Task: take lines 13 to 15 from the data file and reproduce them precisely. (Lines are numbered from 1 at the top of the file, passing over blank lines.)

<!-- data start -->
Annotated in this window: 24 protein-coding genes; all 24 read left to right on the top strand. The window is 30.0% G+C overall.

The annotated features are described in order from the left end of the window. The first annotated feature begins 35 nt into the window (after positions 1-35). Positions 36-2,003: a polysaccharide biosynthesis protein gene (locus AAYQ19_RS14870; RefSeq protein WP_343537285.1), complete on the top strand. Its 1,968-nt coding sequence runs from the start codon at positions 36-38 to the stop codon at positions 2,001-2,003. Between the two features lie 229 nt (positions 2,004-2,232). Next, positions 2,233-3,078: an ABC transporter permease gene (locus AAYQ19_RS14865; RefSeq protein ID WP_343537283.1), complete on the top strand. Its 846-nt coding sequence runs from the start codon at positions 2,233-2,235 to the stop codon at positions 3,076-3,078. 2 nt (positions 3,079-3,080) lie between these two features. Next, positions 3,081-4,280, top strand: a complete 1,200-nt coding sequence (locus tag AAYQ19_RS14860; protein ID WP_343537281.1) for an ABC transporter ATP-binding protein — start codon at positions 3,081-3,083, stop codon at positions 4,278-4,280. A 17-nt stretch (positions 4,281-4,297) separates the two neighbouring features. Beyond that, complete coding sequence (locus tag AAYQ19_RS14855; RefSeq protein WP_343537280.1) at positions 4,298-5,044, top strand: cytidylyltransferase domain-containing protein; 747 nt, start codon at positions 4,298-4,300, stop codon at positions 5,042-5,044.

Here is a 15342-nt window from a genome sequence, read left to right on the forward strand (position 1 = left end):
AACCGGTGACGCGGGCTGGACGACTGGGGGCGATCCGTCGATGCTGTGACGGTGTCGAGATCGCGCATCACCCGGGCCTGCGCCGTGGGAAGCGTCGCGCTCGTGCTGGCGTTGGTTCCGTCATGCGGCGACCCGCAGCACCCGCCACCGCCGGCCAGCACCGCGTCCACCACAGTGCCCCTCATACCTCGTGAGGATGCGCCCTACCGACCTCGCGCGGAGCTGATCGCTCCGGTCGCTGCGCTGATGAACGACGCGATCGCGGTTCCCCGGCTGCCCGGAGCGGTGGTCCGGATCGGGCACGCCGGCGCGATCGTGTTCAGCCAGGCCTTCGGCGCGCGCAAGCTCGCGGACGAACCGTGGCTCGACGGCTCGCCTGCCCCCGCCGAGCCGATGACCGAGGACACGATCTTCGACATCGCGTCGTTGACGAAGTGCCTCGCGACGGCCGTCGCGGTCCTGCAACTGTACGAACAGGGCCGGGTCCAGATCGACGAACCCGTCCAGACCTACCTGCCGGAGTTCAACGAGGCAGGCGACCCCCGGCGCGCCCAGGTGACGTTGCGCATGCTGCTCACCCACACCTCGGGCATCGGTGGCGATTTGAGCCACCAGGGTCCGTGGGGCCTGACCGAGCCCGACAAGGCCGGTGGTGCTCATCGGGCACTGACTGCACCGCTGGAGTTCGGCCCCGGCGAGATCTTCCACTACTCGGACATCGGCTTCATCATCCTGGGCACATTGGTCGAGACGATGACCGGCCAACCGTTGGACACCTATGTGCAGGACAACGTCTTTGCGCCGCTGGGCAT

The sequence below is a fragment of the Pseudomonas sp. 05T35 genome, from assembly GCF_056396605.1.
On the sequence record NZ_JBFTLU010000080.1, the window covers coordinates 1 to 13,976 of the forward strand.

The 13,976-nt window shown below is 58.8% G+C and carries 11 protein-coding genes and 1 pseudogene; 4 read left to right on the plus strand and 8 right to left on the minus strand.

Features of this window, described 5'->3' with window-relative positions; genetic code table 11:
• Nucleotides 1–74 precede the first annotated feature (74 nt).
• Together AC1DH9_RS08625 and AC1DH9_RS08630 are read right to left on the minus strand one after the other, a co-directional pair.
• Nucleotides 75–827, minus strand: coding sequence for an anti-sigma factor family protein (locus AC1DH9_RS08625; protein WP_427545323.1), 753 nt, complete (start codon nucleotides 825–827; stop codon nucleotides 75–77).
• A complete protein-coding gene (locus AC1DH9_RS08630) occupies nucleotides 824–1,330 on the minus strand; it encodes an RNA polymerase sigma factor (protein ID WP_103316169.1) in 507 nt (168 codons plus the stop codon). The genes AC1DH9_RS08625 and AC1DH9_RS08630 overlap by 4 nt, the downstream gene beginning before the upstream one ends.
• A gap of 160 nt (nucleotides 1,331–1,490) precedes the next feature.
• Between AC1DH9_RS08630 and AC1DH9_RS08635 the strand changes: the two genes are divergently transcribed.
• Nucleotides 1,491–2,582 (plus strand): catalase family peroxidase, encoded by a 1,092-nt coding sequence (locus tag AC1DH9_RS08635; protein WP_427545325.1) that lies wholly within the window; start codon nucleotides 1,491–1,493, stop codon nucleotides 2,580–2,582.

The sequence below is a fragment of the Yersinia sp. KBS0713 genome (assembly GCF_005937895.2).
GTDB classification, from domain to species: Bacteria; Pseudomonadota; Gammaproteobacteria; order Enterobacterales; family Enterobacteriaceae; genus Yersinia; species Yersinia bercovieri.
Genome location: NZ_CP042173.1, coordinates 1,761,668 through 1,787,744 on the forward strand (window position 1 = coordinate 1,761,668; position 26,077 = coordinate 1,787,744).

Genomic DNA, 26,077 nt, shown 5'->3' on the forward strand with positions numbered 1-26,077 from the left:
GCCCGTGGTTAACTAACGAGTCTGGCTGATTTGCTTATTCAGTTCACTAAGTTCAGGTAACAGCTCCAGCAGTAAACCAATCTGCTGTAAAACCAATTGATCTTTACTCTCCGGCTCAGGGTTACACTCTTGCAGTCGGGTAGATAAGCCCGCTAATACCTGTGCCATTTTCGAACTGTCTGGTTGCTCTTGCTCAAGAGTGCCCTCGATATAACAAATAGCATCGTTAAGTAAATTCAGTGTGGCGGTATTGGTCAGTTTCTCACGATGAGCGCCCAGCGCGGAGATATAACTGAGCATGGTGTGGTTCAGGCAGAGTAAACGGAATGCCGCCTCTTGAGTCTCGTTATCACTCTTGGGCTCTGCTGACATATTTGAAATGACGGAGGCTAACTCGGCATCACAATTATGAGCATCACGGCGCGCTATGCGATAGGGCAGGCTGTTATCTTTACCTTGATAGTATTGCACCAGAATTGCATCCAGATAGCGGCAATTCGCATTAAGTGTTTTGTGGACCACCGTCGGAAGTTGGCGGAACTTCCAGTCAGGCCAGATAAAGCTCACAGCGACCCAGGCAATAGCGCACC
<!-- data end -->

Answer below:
• A gap of 160 nt (nucleotides 1,331–1,490) precedes the next feature.
• Between AC1DH9_RS08630 and AC1DH9_RS08635 the strand changes: the two genes are divergently transcribed.
• Nucleotides 1,491–2,582 (plus strand): catalase family peroxidase, encoded by a 1,092-nt coding sequence (locus tag AC1DH9_RS08635; protein WP_427545325.1) that lies wholly within the window; start codon nucleotides 1,491–1,493, stop codon nucleotides 2,580–2,582.